Inca Bridge – Urubamba, Peru - Atlas Obscura
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Urubamba, Peru

Inca Bridge

A backdoor to Machu Picchu that only the most foolhardy infiltrator would attempt to breach.  

One of the lesser-known features of the Machu Picchu archaeological site, the Inca Bridge is a “secret” entrance to the citadel. Built into a spectacular path along a sheer mountain side, the simple plank bridge could quickly be removed to scupper the progress of any unwanted arrivals.

The Inca Bridge (sometimes written as Inka Bridge) is a 25- to 30-minute walk from the center of Machu Picchu along a narrow path with some sheer drops down into the abyssal canyons below. And while plenty of tourists hike up Huayna Picchu, Machu Picchu Mountain, and to the Sun Gate, not many seem to go—or even know about—this alternative side trek.

The bridge itself, at least as it appears today, is a simple plank of wood that spans a 20-foot gap in the stone path. With the plank in place, Inca messengers could continue along the mountainside. But with the plank raised, would-be attackers or infiltrators would have a terrible time trying to cross the gap, especially with armed defenders on the other side. A unit of enemy soldiers would be sitting ducks, perilously exposed to arrows, slings, and hurled rocks.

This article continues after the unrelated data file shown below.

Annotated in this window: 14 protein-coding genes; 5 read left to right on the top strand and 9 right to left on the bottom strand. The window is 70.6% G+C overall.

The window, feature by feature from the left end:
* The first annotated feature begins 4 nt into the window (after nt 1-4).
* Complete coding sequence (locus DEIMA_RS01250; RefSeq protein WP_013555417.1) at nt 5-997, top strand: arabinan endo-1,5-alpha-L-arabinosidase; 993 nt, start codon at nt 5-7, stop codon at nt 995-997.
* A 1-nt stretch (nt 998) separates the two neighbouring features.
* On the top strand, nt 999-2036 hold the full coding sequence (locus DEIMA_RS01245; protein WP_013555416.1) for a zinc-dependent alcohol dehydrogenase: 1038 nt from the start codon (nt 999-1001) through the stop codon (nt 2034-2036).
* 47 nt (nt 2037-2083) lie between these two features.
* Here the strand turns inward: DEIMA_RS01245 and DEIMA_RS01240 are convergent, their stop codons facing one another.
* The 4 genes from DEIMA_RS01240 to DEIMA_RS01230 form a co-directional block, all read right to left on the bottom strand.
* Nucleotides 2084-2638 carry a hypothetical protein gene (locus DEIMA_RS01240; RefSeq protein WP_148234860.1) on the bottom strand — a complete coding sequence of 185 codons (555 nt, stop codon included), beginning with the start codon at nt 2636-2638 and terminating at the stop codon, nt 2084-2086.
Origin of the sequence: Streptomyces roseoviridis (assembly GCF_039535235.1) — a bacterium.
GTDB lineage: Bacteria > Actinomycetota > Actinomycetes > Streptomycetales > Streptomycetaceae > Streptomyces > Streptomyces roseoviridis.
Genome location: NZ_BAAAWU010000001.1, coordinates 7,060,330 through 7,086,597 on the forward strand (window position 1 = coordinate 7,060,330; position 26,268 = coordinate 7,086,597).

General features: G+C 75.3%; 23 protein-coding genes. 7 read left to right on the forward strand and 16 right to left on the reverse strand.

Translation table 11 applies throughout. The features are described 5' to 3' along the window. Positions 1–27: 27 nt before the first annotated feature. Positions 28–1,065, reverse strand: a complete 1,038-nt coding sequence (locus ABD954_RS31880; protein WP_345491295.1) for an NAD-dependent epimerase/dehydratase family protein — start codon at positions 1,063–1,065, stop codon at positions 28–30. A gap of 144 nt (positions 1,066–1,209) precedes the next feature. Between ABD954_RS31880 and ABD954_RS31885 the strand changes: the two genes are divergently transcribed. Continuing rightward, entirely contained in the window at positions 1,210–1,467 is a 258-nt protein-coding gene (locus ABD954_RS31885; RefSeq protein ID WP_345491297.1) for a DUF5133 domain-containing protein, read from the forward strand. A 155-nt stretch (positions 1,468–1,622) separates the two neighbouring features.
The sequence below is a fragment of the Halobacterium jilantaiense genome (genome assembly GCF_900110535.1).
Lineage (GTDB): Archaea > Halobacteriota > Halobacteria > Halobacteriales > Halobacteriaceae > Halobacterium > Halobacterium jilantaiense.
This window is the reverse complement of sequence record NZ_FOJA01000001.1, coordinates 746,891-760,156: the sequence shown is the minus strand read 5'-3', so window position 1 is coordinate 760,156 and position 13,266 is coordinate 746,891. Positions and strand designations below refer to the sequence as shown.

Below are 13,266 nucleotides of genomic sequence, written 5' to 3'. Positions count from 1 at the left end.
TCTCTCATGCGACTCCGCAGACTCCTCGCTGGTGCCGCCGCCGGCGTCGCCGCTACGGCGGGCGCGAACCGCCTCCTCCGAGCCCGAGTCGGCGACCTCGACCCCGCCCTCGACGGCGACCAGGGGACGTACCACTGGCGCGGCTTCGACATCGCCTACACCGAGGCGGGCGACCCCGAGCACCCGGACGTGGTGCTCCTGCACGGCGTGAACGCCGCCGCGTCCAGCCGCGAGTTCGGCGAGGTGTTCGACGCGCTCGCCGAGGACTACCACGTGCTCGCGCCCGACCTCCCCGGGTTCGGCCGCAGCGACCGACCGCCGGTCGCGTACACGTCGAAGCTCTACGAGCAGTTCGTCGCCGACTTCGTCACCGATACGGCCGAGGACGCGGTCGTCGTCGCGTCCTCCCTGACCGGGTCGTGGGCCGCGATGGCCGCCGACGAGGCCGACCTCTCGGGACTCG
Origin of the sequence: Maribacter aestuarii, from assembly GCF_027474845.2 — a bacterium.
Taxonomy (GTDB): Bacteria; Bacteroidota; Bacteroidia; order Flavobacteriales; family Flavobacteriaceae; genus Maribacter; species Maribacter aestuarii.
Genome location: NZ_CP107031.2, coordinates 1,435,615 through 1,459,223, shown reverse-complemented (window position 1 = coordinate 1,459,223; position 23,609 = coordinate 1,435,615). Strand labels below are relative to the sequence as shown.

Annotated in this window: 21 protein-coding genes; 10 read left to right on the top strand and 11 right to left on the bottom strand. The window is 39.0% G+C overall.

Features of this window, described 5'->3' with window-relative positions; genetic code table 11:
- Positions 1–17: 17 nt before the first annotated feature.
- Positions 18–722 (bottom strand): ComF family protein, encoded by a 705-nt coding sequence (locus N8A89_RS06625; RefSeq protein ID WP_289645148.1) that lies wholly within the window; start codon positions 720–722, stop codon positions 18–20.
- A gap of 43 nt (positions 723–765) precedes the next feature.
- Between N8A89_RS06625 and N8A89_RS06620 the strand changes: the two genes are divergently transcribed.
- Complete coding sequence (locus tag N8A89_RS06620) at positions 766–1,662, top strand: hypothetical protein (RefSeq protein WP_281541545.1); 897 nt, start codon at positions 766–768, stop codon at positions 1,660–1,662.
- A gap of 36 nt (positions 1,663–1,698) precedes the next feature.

For safety reasons, the Inca Bridge is blocked off to the public by a small gatehouse, but you can get plenty of good views of the bridge from the path. You can also see the extent of the incredible trail as it snakes away on the other side of the bridge, along an almost vertical mountainside. The path on the other side of the bridge is crumbling away in some sections, partly because any restoration efforts would be costly and dangerous.

Know Before You Go

Small signposts point the way to the trailhead that leads to the Inca Bridge. If you’ve left your guide to explore the site independently and you’re having trouble finding the trailhead, ask one of the many Machu Picchu wardens. It’s an easy trek along a decent and relatively flat trail. There are some scary drops along one side, but the path is wide enough to give some sense of security. It might be a challenge if you’re not good with heights, but give it a go: It’s worth the effort. You do not need an additional ticket to see the Inca Bridge.